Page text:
Julia 17 (2018). 96 minutes. Directed by Andreea Boyer. Featuring Andreea Boyer, Wolfgang Flatz, and Ulli Lommel.
How do you cope when it feels as though your life is a never-ending cycle of one tragedy after another? That’s the question that the title character of Julia 17—played by the film’s writer, director, and star Andreea Boyer—struggles with in the film. Julia 17 is Boyer’s feature-length directorial debut.
The very first scene shows Julia being raped by her father, and as the film continues, we see the emotional impact this mental and physical abuse has on Julia. There are several additional subplots, but ultimately, the film depicts Julia’s journey as she tries to find herself amidst the traumas she’s suffered.
Numerous elements of the film were very well-done. The transitions between scenes were smooth and the different camera angles added visual appeal and made the film interesting to watch. That being said, the film would have been stronger if it had a more cohesive narrative.
I admire Boyer’s ambition in trying to tackle so many sensitive topics. These things are not easy to talk about, and creating an entire film that explores topics such as sexual abuse and suicide in depth must certainly be emotionally draining. That being said, it felt like the film was trying to do too many things at once. In the beginning of the film, we watch as Julia deals with the emotional trauma caused by her father’s sexual abuse. Then, the film shifts and Julia begins her journey to find the mother that abandoned her. Towards the end of the film, yet another subplot is introduced and Julia has to become a prostitute to support herself while she is trying to become a big star in Hollywood.
All of these plots, if developed, had the potential to become a feature-length film in and of themselves. However, by trying to tell all of these stories at once, the filmmaker wasn’t able to give each topic the time and attention they deserve. In attempting to say so much, the film lost out on vital character development that would have added a stronger sense of identification with the characters’ journeys for audiences.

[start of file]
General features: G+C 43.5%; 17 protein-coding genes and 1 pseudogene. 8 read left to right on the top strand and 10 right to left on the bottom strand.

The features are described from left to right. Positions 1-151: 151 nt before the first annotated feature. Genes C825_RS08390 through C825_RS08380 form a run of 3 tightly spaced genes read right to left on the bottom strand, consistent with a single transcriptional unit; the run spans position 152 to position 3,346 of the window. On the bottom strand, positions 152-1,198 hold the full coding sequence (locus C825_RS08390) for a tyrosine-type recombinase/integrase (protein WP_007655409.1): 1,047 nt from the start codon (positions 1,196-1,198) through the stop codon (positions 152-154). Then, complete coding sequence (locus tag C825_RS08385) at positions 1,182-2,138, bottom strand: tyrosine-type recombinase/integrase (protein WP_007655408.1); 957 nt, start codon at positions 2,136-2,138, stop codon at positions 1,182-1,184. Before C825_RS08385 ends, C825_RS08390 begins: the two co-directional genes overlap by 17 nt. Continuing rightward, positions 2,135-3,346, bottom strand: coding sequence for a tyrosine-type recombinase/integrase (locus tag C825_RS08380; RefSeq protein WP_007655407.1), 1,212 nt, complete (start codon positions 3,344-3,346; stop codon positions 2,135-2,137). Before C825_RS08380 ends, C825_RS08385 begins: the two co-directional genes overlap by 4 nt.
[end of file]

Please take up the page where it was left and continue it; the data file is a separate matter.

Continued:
One of the lessons that more experienced directors learn is that the emotional impact of a scene tends to be stronger if the scene is not drawn out. Boyer will, no doubt, learn this as she continues her promising career as a filmmaker, but at this point, there were a number of scenes that went on for too long and lost their resonance as a result. In one of the scenes, for example, Julia’s brother is rolling around in a wheelchair with sad music in the background and an internal dialogue of “Julia” repeating over and over again in his head. I understand the purpose of this scene—and I’m glad that we see her brother feeling remorse for treating Julia poorly earlier in the film—but a shorter scene would have been more effective in getting the audience to feel that remorse.
While many scenes seemed unnecessarily drawn out, there were other moments in the film in which we get a glimpse of the filmmaker that Boyer has the potential to become as she continues to hone her craft over time. One scene that I really enjoyed comes when Julia reunites with her mother after being abandoned and confronts her. In response, Julia’s mother unleashes a cleaning frenzy that turns into interpretive dance. We see Julia’s mother grasping her hair, rolling around on the floor, and climbing up a ladder, all to the tune of the music playing in the background. Her emotional outburst was compelling and really captured the character’s feelings in this difficult time.
Another benefit of being a more experienced director is that you learn to really value character development. Boyer will eventually finetune that aspect of her storytelling. For now, some of the characters could have been better drawn in order to connect with audiences. One example of this is Julia’s “Hacker boyfriend.” He plays a large role in the film by taking Julia on a journey to find the mother that abandoned her, yet we never find out anything about him—not even his name. I understand that the primary focus of the film is Julia, but without any sort of development for the secondary characters, they seemed more like tropes instead of actual people. As Boyer continues her filmmaking career, I trust that she will spend more time on having each character be well developed in her film.
I’m glad that Boyer chose to tackle such sensitive topics, and I believe that as her filmmaking evolves, she will be able to narrow the scope of her story and craft characters that are more clearly drawn out. She is a talented filmmaker who over time will continue to finetune her style and develop a powerful voice. I look forward to engaging with her future projects.